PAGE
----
3) The SN checks if holds or not.

  • If it holds, the GWN is legal. Then, the SN selects and obtains the intact privacy key ;

  • Otherwise, the SN aborts.

4) The SN computes and sets as its intact public key. Then, it checks if .

  • If it holds, the SN stores , and regards as legal user’s identifier;

  • Otherwise, the SN aborts.


C. System authentication and key agreement phase.

1) The user runs the PKI-to-CLC heterogeneous signcryption algorithm:

  • Select a random number ;

  • Compute , , , ;

  • Compute ;

  • Compute ;

  • Obtain the ciphertext message ;

  • Calculate the account protection information ;

  • Send a service request message to the SN.

2) Then, the SN runs the PKI-to-CLC heterogeneous unsigncryption algorithm:

  • Check if , where is the current timestamp, and is the allowed transmission delay. If it holds, the message is fresh. The SN can carry on the subsequent steps. Otherwise, it terminates the authentication.

  • Compute ;

  • Compute , , ;

  • If , the SN receives . Otherwise, it returns for rejection;

  • Check if . If it does, the SN computes its own message digest . Otherwise, the SN aborts;

  • Calculate the session key ;

  • Calculate the message authentication code and send to the user.

3) Finally, the user does the following verification:

  • Calculate the message digest ;

  • Calculate the session key ;

  • Generate a new message authentication code . And it checks if . If it does, the authentication is successful. Otherwise, it is failed.

If mutual authentication is successful, the user and the SN could generate the same session key respectively. Therefore, they can communicate with each other securely in the future.


Fig. 3: Simplified overall architecture of our scheme

Iv The security analysis

Iv-a Mutual authentication

The scheme realizes mutual heterogeneous authentication between SNs and users. When a user starts the authentication phase with a SN, the SN has to verify the identity of the user. Thereby, it needs to verify the user’s legality by running the authentication phase of Section III. After verifying user’s legality, the user starts authenticating the SN. The user can also verify the SN’s legality by running the authentication phase of Section III. When the SN and the user are both proven to be legal, they also have completed the key agreement phase.

Iv-B Key agreement

Only the user and the SN can get the session key . The user does not send the account information to the SN directly. is hidden in the account protection information . If the private key of the SN is unavailable, anyone else can not obtain and . In other word, it is impossible for others to get the session key. Therefore, the session key is secure in our scheme.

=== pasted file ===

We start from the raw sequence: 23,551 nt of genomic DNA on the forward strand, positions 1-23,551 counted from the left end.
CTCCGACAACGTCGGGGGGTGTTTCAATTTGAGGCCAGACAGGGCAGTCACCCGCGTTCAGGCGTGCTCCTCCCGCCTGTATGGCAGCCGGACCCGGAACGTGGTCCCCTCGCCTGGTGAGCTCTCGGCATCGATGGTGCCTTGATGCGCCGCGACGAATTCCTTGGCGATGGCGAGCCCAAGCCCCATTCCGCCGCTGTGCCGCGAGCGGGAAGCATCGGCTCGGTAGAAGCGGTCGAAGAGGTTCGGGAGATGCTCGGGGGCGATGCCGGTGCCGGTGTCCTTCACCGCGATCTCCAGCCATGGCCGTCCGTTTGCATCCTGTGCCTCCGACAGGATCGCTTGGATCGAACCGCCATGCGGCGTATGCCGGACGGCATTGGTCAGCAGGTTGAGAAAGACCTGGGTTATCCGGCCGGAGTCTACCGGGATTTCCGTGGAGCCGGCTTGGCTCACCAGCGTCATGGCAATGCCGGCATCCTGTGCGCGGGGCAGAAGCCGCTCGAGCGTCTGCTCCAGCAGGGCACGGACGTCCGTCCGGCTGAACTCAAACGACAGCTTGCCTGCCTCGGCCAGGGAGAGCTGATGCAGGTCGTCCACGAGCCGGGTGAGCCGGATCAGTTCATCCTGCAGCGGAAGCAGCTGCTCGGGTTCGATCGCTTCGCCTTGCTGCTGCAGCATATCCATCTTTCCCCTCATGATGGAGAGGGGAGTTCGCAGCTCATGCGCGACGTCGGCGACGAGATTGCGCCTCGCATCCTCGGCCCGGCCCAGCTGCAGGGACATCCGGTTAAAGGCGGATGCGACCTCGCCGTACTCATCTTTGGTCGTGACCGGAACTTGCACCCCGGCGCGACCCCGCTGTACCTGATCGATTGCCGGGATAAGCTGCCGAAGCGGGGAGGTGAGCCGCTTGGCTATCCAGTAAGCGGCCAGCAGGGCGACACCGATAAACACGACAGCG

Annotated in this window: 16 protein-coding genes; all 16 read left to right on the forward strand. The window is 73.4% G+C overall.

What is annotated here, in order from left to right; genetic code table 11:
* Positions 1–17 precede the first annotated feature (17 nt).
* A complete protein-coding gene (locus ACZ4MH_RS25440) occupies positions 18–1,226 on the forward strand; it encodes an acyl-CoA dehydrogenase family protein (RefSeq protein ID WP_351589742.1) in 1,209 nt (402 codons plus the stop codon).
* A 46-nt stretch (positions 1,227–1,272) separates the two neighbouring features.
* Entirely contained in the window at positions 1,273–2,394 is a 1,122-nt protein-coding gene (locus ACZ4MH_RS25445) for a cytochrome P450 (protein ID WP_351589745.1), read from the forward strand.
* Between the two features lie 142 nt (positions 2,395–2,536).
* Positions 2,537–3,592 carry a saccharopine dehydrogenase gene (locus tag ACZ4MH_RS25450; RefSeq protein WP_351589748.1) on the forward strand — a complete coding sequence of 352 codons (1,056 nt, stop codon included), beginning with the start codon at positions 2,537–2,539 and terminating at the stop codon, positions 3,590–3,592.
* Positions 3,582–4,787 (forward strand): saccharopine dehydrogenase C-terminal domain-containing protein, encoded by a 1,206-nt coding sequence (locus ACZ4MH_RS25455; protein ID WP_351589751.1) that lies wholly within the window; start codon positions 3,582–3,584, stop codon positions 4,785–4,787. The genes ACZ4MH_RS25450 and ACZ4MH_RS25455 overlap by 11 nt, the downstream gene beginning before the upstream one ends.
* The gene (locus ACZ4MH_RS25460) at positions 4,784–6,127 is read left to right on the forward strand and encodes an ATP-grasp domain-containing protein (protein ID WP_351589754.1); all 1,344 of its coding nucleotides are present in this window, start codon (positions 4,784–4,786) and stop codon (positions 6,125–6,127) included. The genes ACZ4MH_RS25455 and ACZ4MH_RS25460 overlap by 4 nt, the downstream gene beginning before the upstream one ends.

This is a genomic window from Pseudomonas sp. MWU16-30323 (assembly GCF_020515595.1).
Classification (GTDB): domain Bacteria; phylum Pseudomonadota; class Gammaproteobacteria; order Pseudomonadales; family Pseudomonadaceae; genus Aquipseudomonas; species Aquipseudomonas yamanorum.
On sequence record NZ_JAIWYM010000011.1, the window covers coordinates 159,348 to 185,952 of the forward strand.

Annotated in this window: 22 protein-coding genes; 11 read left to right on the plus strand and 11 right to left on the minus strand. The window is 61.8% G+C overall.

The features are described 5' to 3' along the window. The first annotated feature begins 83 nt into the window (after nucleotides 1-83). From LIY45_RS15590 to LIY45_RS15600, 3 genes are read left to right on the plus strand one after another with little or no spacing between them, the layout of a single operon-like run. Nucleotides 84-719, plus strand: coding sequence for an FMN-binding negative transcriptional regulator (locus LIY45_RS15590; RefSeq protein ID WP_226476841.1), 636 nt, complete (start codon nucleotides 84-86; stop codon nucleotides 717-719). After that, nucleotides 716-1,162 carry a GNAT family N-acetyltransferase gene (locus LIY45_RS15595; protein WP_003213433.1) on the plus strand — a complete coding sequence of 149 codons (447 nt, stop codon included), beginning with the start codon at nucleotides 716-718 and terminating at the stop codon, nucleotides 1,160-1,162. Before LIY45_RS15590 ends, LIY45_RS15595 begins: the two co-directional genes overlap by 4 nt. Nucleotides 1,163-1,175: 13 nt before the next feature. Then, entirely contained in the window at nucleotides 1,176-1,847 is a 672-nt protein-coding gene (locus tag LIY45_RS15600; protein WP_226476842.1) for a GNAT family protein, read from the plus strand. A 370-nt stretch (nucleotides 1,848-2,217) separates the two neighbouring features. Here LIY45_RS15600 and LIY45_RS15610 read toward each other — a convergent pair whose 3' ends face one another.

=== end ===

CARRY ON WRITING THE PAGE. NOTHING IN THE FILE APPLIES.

Iv-C Anonymity

Our scheme ensures the user’s anonymity via the masked identity . In system registration phase, the user sends the registration request message to the GWN. The GWN creates an account information for the user. Here, is not the real identity of the user. Namely, it is only the user’s identifier. When the user sends a service request message to the SN, the SN sends the corresponding service to the user with , but it does not know the real identity of the user. Because the SN can not derive the user’s identity information from . So our scheme achieves the user’s identity anonymity in system registration phase.

In system authentication phase, is not transmitted in plaintext and is hidden by the account protection information . Only the user and the SN can get . Even the GWN can not get the user’s real identity. Therefore, our scheme can provide the user’s identity anonymity.

Iv-D Non-repudiation

The user sends the service request message to the SN, but in this process others can not forge the ciphertext message without obtaining the user’s intact private key due to the hardness of the problem under current conditions. Thereby, can only be generated by the user. When the authentication is successful, the SN will provide the corresponding services for the legal user. The user can not deny sending the service request messages to the SN. Similarly, anyone else is unable to impersonate the SN due to the lack of the SN’s private key. Therefore, the SN can not deny either that it had received the user’s service request messages or that it had provided the corresponding services for the user.

Iv-E Key agreement fairness

The SN calculates the session key and the message authentication code . Then it sends to the user. After receiving , the user calculates the message digest in order to get the session key . It computes the message authentication code . The SN and the user can get the session key and the message authentication code equally, and one participant does not have more privilege than the other. Therefore, the communication participants are in an equal position after the key agreement is completed. According to the above, fairness is ensured in our scheme.

Iv-F Anti-replay attacks

The SN is unable to identify the validity of the message from the user, because it does not know if the message had been received by itself. The attackers usually utilize the drawback to initiate a replay attack on the SN. Our scheme avoids this drawback by involving a timestamp to the user’s service request message effectively. After receiving the service request message, the SN can check the freshness of the message based on the judgment of the timestamp to identify if the message could be accepted. Therefore, our scheme can resist replay attacks.